Thursday, January 31, 2013

Torchy Todd And Thelma Todd

Torchy Todd was a comic strip character created by Bill Ward. Her having the same last name as Thelma Todd was probably coindidental, but there were some similarities between the two.

Torchy (comics)


The cover of Torchy #5 (July 1950). Cover art by Ward.
Publication information
PublisherQuality Comics
First appearancecomic strip: Fort Hamilton base newspaper (1944)
comics: Doll Man #8 (Spring 1946)
Created byBill Ward
In-story information
Full nameTorchy Todd
Torchy (comics)
Publication date(Torchy solo series)
Nov. 1949 – Sept. 1950
Collected editions
Bill Ward's Torchy, vol. 1ISBN 1-56685-048-7
Bill Ward's Torchy, vol. 2ISBN 1566850576
Torchy is a comic strip and, primarily, a series of comic books featuring the ingenue Torchy Todd, created by the American "good girl art" cartoonist Bill Ward during 1944. The character was ranked 97th of the 2011 Comics Buyer's Guide's "100 Sexiest Women in Comics" list.[1]


Publication history

After Bill Ward's drafting into the World War II military, the artist created the tall, blond, busty ingenue Torchy Todd for the base newspaper of Brooklyn's Fort Hamilton, where Ward was deployed. The comic strip in which she featured soon became syndicated to other Army newspapers worldwide.
Torchy made her comic-book debut as main character of a backup feature of Quality Comics' Doll Man #8 (Spring 1946). Her feature was later published in all but two issues through #30 (September 1950), resuming in #35 (August 1951) through #47 (October 1953), as well as in Modern Comics #53-102 (Sept. 1946 - Oct. 1950). A solo series, Torchy, had six issues (Nov. 1949 - Sept. 1950), some with art by Gill Fox.
Several Torchy stories, including some Fort Hamilton comic strips, were reprinted in Innovation Comics' 100-page, squarebound trade paperback Bill Ward's Torchy, The Blonde Bombshell #1 (Jan. 1992). Others have been reprinted in The Betty Pages #1 (1987); AC Comics anthology Good Girl Art Quarterly #1 (Summer 1990), #10 (Fall 1992), #11 (Winter 1993), and #14 (Winter 1994), and in AC's America's Greatest Comics #5 (circa 2003). Comic Images released a set of Torchy trading cards in 1994.[2]
Ward drew an original cover featuring Torchy for Robert M. Overstreet's annual book The Comic Book Price Guide (#8, 1978).

Fictional character biography

Torchy Todd is a ditsy but goodhearted young blond woman who frequently finds herself in humorous, mildly risqué encounters with lustful men.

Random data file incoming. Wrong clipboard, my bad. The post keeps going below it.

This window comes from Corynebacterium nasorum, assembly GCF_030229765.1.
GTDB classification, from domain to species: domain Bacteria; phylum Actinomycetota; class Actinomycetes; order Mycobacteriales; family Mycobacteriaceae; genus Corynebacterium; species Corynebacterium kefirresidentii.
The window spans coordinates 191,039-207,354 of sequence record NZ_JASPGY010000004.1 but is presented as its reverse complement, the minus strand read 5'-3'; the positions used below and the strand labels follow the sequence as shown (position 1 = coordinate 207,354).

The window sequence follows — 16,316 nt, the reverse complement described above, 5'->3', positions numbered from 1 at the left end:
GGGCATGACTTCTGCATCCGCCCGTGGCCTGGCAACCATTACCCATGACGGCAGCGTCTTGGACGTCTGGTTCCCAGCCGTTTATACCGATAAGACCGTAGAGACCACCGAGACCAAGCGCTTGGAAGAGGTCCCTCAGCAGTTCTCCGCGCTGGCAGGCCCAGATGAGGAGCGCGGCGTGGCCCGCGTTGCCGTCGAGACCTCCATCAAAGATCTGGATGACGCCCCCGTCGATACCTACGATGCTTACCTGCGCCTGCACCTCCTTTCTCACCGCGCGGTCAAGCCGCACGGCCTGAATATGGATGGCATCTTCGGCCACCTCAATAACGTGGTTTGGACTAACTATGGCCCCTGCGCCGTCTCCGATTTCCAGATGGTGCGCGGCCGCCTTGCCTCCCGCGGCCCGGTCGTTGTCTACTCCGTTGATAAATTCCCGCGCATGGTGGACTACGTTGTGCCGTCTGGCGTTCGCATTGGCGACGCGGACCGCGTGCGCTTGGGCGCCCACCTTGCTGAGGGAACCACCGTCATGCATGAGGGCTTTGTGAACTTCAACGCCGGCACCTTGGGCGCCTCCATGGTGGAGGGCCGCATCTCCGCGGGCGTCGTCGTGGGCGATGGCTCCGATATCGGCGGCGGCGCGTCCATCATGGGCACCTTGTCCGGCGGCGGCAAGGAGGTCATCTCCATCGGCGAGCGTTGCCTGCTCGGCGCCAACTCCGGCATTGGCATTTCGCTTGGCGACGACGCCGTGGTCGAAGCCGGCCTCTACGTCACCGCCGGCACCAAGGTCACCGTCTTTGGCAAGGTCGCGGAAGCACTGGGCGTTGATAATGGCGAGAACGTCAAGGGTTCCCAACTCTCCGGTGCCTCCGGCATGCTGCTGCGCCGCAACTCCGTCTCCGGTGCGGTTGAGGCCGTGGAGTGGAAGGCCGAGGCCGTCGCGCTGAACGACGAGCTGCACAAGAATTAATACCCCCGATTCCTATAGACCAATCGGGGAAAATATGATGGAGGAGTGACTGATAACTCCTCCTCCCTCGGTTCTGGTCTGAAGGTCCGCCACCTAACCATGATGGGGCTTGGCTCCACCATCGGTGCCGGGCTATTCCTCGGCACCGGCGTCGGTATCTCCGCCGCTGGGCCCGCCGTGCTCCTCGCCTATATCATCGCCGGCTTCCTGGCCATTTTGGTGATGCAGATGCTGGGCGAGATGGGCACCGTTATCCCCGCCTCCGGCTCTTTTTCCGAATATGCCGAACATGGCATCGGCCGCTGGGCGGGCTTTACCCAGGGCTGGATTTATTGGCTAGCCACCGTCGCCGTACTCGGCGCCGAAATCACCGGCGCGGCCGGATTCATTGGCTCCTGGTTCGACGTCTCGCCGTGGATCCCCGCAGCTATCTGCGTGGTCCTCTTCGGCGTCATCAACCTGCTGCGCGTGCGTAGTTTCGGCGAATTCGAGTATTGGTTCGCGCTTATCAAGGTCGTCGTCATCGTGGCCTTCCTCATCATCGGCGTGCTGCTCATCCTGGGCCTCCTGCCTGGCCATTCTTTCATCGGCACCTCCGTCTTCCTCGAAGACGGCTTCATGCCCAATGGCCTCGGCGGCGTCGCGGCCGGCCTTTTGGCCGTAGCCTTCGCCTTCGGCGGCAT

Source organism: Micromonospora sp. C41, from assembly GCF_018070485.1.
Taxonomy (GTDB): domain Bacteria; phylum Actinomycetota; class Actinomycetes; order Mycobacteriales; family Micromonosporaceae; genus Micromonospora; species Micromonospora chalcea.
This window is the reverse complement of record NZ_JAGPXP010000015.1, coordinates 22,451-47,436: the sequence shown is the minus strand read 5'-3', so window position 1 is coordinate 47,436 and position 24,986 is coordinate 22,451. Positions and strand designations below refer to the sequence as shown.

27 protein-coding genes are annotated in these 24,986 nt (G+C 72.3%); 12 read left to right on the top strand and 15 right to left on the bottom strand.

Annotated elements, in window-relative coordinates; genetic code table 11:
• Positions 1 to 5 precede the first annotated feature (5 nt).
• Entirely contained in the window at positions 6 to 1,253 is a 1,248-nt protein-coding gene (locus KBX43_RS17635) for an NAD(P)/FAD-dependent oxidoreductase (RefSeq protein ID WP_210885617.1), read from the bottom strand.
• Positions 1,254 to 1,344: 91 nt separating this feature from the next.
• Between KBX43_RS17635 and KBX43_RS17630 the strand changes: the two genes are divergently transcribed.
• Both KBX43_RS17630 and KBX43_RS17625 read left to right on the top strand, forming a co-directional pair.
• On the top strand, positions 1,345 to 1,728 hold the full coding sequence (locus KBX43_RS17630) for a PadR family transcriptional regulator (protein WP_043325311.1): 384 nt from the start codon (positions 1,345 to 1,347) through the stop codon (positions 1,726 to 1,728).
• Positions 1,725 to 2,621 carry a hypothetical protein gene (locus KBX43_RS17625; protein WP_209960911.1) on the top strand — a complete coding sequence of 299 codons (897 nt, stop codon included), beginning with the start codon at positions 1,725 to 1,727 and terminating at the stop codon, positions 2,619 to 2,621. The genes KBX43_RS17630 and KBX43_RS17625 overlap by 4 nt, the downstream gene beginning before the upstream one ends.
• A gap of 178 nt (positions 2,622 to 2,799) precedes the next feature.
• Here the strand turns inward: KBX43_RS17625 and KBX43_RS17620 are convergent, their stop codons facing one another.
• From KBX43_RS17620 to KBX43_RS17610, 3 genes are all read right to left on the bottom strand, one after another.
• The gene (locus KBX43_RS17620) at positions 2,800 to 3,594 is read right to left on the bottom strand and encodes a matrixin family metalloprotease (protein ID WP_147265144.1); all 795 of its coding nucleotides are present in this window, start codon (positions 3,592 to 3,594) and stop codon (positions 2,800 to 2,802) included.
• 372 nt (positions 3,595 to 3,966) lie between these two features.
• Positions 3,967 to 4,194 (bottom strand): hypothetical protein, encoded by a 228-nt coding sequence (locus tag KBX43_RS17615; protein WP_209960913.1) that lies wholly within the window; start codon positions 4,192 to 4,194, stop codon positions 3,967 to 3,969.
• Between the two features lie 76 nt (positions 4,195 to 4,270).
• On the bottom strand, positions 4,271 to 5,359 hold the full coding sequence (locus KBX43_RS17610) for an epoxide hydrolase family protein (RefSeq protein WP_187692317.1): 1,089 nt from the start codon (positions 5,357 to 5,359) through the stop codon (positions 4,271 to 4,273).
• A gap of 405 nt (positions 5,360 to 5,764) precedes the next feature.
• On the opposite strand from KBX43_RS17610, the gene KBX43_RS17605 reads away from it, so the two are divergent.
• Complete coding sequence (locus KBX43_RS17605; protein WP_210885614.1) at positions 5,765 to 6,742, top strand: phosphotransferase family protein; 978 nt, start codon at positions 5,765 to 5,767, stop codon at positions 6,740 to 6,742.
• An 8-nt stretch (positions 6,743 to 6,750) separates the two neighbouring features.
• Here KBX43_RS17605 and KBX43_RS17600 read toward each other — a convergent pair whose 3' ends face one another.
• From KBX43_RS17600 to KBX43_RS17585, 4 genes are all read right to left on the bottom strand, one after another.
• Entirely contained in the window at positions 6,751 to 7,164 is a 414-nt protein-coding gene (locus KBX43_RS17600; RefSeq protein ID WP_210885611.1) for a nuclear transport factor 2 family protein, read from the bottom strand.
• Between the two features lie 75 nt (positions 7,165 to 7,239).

1. ^ Frankenhoff, Brent (2011). Comics Buyer's Guide Presents: 100 Sexiest Women in Comics. Krause Publications. p. 60. ISBN 1-4402-2988-0.
  2. ^ "Bill Ward: 50 Fabulous Years of Torchy" Checklist


External links

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Torchy was intended to resemble one of the blonde glamour girls of the era, although it's not clear if she was supposed to resemble anyone in particular. She could have been Betty Grable, Carole Landis, or somebody else from that period. Not too long before her first appearence, "Torchy Blane" had been played by Glenda Farrell in a series of movies*,
 while the name of Todd had also belonged to Thelma Todd.
You can see some similarities between the girls Bill Ward drew and Thelma Todd ( for example, "Ack-Ack Amy" was smuggled aboard ship by her boyfriend with a leg sticking out of  the seabag he carried her in, something that Charlie Chase and Thelma Todd had done first ), but one of the most obvious similarities between Torchy and another blonde was that Torchy in her own title had about the same supporting cast as MY FRIEND IRMA,  who was played by Marie Wilson on radio and in the movies.  MY FRIEND IRMA was also made into a comic book.
Bill Ward would continue to draw Torchy for years. One of his later drawings was for the cover of the eigth issue of the Overstreet comic book price guide.

Here is an early Torchy adventure, from MODERN COMICS #58.

Thelma Todd had an adventure with Zasu Pitts that had similar settings, RED NOSES. An abridged version sold on the home movie market had the title LADIES IN A TURKISH BATH. Here are some frames from that version for comparison to the story above.







This story has the same sort of setting and involves massage, violent exercise, etc. all of which puts the heroine ( s ) through some discomfort in the name of health.

Somehow I find the ending of the Torchy version more satisfying, but then, Torchy is a comic book character and practically counts as a superheroine. Thelma Todd usually had to settle for just getting out with her skin intact at the end of her adventures.

*Lola Lane also played Torchy Blane, later married Roland West, and eventually inherited the Sidewalk Cafe from him. She eventually gave it to the Paulist production group which still owns it today.

Bill Ward ( Official Website ):

Bill Ward Biography ( Blackhawk Site ):

LADIES IN A TURKISH BATH / RED NOSES - Thelma Todd and Zasu Pitts:

Torchy Todd Blog:

Torchy Group On Yahoo:

1 comment:

  1. Interest is because my wife is named Torchy. She had an older brother who sent copies of the Army Times home. His Mom, named her next daughter Torchy because of this publication.